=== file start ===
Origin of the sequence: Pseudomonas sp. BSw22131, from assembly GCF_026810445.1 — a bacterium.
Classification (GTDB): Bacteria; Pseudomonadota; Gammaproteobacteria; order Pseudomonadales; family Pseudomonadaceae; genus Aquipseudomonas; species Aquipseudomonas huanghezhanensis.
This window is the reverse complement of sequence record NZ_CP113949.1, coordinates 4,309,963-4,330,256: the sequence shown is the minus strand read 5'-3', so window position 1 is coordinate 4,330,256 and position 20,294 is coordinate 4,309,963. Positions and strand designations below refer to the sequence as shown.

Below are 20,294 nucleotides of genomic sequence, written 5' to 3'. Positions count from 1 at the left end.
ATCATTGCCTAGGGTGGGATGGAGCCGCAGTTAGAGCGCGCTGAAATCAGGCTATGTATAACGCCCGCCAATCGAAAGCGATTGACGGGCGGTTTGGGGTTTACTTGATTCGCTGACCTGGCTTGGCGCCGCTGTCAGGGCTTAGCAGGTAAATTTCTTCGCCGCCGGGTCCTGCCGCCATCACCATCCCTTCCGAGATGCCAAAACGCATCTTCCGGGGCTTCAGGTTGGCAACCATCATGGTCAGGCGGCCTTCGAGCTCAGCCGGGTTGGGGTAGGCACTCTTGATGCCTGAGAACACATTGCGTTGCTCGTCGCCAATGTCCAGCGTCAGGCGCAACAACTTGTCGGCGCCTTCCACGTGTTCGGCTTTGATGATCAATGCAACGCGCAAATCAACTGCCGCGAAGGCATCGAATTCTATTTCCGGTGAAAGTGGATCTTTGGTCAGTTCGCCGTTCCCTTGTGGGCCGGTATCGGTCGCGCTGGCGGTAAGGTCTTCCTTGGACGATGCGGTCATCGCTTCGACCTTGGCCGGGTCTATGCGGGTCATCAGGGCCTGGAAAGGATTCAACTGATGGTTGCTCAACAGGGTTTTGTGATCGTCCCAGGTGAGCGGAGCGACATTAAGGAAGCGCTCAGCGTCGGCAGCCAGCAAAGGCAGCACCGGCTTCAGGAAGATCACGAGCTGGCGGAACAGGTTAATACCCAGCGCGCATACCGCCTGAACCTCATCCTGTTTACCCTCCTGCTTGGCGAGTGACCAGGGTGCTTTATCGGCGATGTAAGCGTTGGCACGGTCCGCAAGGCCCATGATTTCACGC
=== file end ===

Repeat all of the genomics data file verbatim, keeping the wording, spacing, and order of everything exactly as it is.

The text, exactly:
Origin of the sequence: Pseudomonas sp. BSw22131, from assembly GCF_026810445.1 — a bacterium.
Classification (GTDB): Bacteria; Pseudomonadota; Gammaproteobacteria; order Pseudomonadales; family Pseudomonadaceae; genus Aquipseudomonas; species Aquipseudomonas huanghezhanensis.
This window is the reverse complement of sequence record NZ_CP113949.1, coordinates 4,309,963-4,330,256: the sequence shown is the minus strand read 5'-3', so window position 1 is coordinate 4,330,256 and position 20,294 is coordinate 4,309,963. Positions and strand designations below refer to the sequence as shown.

Below are 20,294 nucleotides of genomic sequence, written 5' to 3'. Positions count from 1 at the left end.
ATCATTGCCTAGGGTGGGATGGAGCCGCAGTTAGAGCGCGCTGAAATCAGGCTATGTATAACGCCCGCCAATCGAAAGCGATTGACGGGCGGTTTGGGGTTTACTTGATTCGCTGACCTGGCTTGGCGCCGCTGTCAGGGCTTAGCAGGTAAATTTCTTCGCCGCCGGGTCCTGCCGCCATCACCATCCCTTCCGAGATGCCAAAACGCATCTTCCGGGGCTTCAGGTTGGCAACCATCATGGTCAGGCGGCCTTCGAGCTCAGCCGGGTTGGGGTAGGCACTCTTGATGCCTGAGAACACATTGCGTTGCTCGTCGCCAATGTCCAGCGTCAGGCGCAACAACTTGTCGGCGCCTTCCACGTGTTCGGCTTTGATGATCAATGCAACGCGCAAATCAACTGCCGCGAAGGCATCGAATTCTATTTCCGGTGAAAGTGGATCTTTGGTCAGTTCGCCGTTCCCTTGTGGGCCGGTATCGGTCGCGCTGGCGGTAAGGTCTTCCTTGGACGATGCGGTCATCGCTTCGACCTTGGCCGGGTCTATGCGGGTCATCAGGGCCTGGAAAGGATTCAACTGATGGTTGCTCAACAGGGTTTTGTGATCGTCCCAGGTGAGCGGAGCGACATTAAGGAAGCGCTCAGCGTCGGCAGCCAGCAAAGGCAGCACCGGCTTCAGGAAGATCACGAGCTGGCGGAACAGGTTAATACCCAGCGCGCATACCGCCTGAACCTCATCCTGTTTACCCTCCTGCTTGGCGAGTGACCAGGGTGCTTTATCGGCGATGTAAGCGTTGGCACGGTCCGCAAGGCCCATGATTTCACGC